Who am I?

An individual, of no great importance, who is unable to see the natural world as a place for competition. I catch fish, watch birds, derive immense pleasure from simply looking at butterflies, moths, bumble-bees, etc - without the need for rules! I am Dylan and this is my blog - if my opinions offend? Don't bother logging on again - simple!


Monday 23 January 2017

Fated moment

We'd run out of teabags so, before the day could get properly started, I had to take a stroll up to the shop to put the situation right. It was another clear, crisp morning and the frost indicated a very cold night had just passed. Mission accomplished, I made my return walk to be stopped dead in my tracks by the unmistakable, high pitched, trills of Waxwings. A quick search revealed a flock of nineteen birds perched high in the crown of a small group of Sycamores at the junction of West Dumpton Lane and Vine Close - result! Not only a year tick, but a patch year tick to boot!
I was already thinking about rushing home for the camera when another flock of a dozen or so flew over and the perched birds immediately rose and joined their buddies as they headed off low, skimming the rooftops of Prestege Ave.

Sadly not obtained this morning - so just for effect
I got home and made the tea before informing Bev that I was going out to see if I could relocate the flock. I had an idea that the Rowan berries around The Broadstairs Cricket Ground vicinity might just be the place? I gave it ten minutes, but no sign, so decided to have a quick drive over to the harbour for another bash at getting a photo of that Black Redstart of yesterday's outing. I parked up by Government Acre and walked down the steps to the port entrance then proceeded to make my way towards the harbour. Bingo, the bird was in exactly the same spot as I'd seen it on Sunday. It ranged between the concrete wall, below Churchill's Bar and the concrete arches, quite happy to feed at low levels behind the protection of the wire fence. A dark-bellied Brent Goose, another year tick, was floating about just off the Western Undercliff - home within the hour. Nice!

I'd called it as a 1st winter male - in much better light I'm now not so sure?


  1. Ah, patch watching at it's best, well done.
    Tea bags! horrible things, I'm a leaf tea in a pot man myself.

    1. Cheers mate, it was a most unexpected encounter under the circumstances. Waxwings were due to show up within the local area, at some time or other, given the influx this year - but, as you say "patch watching at its' best"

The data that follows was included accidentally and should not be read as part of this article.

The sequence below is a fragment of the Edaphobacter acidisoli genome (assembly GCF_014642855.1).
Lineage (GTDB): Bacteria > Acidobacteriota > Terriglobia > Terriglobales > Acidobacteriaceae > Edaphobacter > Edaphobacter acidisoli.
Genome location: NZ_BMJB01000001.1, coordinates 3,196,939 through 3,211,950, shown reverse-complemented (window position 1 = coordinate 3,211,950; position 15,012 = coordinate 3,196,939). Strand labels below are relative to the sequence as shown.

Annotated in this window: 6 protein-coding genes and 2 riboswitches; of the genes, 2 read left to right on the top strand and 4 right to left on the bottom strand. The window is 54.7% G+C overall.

Teabags - now sir I can tell you a thing or two about these items. My first job, when I joined Unilever, was within Brooke Bond as a warehouse operative. My task included assembling various tea blends, from palletized tea chests, onto a wooden conveyor belt (very important that it was wooden!) before an automated system carried the assembled tea chests into the cutters department, where the lids were removed, then on to the blenders!
      The tea bag was the greatest invention ever for increased profitability of the tea industry. Leaf tea - you can see exactly what your buying/brewing. Hidden in a tea bag - you wouldn't believe what gets in there! By the way, it's only Bev who drinks tea - I'm a coffee man myself! - Dyl

  2. Yorkshire leaf tea for me and I probably drink one or two cups of coffee a year, don't like the stuff. For me it's like curry, they both smell great but taste horrible.

  3. Dyl, Waxwings! fantastic birds. In 2011 there was a flock reported in Watford. My wife Bron, stunned me by requesting we both go and see them. A twitch, hmm. Well worth it. I came across Waxwings in six other places that winter, but not when officially birding. Birders never really stop birding, do they?
    I drink both tea and coffee. Masses of it. I've gone to de-caf which isn't great for tea but coffee has a chance. Might stop me thinking a three hour sleep is a good one.

    1. I twitched my first Waxwings at Kenton Railway Station, Harrow, in 1991. They were simply stunning; so exotic in that environment. I have seen many thousands since, including a flock of 1,300 which assembled in the Pegwell/Ebsfleet area during the winter of 2010/11 ? There's just something about them that makes you want to see more. If I ever tire of such sights, then it's time to hang up my bins.